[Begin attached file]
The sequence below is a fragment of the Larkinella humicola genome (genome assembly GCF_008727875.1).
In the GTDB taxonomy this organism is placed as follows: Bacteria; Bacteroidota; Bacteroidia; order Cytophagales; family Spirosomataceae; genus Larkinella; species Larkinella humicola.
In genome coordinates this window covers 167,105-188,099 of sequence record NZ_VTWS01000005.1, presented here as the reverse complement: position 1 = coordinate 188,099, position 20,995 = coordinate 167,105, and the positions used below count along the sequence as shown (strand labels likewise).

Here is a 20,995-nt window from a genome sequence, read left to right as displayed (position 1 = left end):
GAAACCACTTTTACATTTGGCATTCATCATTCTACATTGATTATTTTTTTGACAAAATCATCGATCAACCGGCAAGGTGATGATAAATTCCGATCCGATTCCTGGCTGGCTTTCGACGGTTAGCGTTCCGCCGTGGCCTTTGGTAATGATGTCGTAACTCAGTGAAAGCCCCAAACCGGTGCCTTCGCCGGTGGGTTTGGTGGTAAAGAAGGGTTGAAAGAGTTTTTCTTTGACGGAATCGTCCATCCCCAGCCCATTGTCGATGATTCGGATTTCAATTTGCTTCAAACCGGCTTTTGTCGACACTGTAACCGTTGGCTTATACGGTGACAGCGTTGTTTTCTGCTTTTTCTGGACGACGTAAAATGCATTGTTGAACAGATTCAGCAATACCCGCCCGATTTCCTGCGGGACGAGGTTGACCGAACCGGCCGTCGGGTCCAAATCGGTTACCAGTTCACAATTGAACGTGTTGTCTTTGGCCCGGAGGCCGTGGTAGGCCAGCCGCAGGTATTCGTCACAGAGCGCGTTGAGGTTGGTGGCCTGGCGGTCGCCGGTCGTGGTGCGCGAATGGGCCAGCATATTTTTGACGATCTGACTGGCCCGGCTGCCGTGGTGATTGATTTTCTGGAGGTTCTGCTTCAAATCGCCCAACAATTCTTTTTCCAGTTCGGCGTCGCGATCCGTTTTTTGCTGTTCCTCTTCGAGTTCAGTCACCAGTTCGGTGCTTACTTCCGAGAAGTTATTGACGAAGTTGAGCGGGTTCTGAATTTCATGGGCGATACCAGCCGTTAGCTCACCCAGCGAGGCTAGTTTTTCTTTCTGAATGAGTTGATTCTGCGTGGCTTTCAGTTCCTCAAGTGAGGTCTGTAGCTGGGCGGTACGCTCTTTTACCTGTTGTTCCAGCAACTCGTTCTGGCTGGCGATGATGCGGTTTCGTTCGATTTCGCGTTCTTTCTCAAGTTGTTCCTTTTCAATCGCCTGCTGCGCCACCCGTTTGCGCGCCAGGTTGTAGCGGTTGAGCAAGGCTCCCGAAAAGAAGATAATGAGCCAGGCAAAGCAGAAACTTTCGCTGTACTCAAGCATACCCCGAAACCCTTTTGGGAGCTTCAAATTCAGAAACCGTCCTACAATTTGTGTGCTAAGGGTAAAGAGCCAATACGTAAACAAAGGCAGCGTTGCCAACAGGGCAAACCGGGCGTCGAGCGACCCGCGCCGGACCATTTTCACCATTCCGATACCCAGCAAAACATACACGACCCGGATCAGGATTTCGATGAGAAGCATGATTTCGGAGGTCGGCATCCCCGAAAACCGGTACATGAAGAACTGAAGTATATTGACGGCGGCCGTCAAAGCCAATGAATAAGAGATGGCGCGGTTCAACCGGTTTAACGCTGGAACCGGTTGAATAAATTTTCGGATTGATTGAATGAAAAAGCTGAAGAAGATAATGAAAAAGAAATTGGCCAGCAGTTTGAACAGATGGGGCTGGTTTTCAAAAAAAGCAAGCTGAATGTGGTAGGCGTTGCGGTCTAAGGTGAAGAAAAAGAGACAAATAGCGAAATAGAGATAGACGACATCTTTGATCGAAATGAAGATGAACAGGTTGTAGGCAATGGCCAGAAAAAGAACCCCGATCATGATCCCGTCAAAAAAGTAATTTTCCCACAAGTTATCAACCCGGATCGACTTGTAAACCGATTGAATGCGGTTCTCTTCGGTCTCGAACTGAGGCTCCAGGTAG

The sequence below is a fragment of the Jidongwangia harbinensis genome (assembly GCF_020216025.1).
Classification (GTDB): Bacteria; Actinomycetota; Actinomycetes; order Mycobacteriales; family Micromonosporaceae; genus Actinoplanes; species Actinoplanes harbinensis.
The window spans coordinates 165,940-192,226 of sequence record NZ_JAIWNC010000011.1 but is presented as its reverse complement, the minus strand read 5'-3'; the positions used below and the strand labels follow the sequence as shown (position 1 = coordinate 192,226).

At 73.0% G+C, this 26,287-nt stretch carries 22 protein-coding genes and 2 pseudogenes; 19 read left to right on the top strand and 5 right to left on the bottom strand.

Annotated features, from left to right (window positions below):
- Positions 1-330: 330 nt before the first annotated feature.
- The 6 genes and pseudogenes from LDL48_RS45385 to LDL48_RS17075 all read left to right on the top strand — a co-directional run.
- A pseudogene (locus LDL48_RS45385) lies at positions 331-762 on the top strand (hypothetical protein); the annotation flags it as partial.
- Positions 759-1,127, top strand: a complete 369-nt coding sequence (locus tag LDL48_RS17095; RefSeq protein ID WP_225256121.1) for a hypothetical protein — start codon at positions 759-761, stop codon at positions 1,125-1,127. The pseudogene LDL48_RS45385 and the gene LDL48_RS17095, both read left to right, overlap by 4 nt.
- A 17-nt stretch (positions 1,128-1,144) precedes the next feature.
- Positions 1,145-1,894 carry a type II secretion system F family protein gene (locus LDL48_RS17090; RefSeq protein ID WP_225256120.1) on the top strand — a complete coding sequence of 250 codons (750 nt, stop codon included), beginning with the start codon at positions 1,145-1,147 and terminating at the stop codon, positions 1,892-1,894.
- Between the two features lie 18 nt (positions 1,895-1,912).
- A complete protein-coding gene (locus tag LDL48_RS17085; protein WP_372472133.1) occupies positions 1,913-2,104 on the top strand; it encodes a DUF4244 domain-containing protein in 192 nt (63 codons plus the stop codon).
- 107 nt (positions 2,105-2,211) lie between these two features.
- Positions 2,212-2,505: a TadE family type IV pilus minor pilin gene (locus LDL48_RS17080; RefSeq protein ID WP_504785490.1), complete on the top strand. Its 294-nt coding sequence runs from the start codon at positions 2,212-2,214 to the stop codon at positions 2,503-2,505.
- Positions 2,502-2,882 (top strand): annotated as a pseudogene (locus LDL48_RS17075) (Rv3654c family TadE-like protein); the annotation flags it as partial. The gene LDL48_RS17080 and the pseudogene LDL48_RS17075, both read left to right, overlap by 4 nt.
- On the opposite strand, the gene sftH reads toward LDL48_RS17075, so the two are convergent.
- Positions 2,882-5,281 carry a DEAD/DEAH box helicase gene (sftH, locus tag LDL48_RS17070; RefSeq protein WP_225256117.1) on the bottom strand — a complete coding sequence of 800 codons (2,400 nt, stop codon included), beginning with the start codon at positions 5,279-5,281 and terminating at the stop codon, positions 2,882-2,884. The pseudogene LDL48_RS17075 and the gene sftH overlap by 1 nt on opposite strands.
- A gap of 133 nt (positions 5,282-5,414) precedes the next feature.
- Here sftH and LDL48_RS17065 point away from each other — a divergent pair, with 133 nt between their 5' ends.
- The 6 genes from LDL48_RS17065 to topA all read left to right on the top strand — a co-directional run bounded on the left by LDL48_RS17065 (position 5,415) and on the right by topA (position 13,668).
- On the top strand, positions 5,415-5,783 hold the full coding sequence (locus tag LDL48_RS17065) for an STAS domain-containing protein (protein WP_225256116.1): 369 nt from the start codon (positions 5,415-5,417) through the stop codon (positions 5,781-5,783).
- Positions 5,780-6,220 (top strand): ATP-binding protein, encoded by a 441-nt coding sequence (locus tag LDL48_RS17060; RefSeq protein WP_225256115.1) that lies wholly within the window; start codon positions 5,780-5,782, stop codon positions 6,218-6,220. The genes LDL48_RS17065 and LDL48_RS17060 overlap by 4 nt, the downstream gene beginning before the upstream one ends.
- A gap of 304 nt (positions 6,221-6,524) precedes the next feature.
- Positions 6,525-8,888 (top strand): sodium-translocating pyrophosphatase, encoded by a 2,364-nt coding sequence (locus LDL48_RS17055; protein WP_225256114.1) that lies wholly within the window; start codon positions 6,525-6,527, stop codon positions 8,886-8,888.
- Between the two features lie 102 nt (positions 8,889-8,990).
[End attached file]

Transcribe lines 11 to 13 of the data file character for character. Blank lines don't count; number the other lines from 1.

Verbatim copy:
- Positions 1-330: 330 nt before the first annotated feature.
- The 6 genes and pseudogenes from LDL48_RS45385 to LDL48_RS17075 all read left to right on the top strand — a co-directional run.
- A pseudogene (locus LDL48_RS45385) lies at positions 331-762 on the top strand (hypothetical protein); the annotation flags it as partial.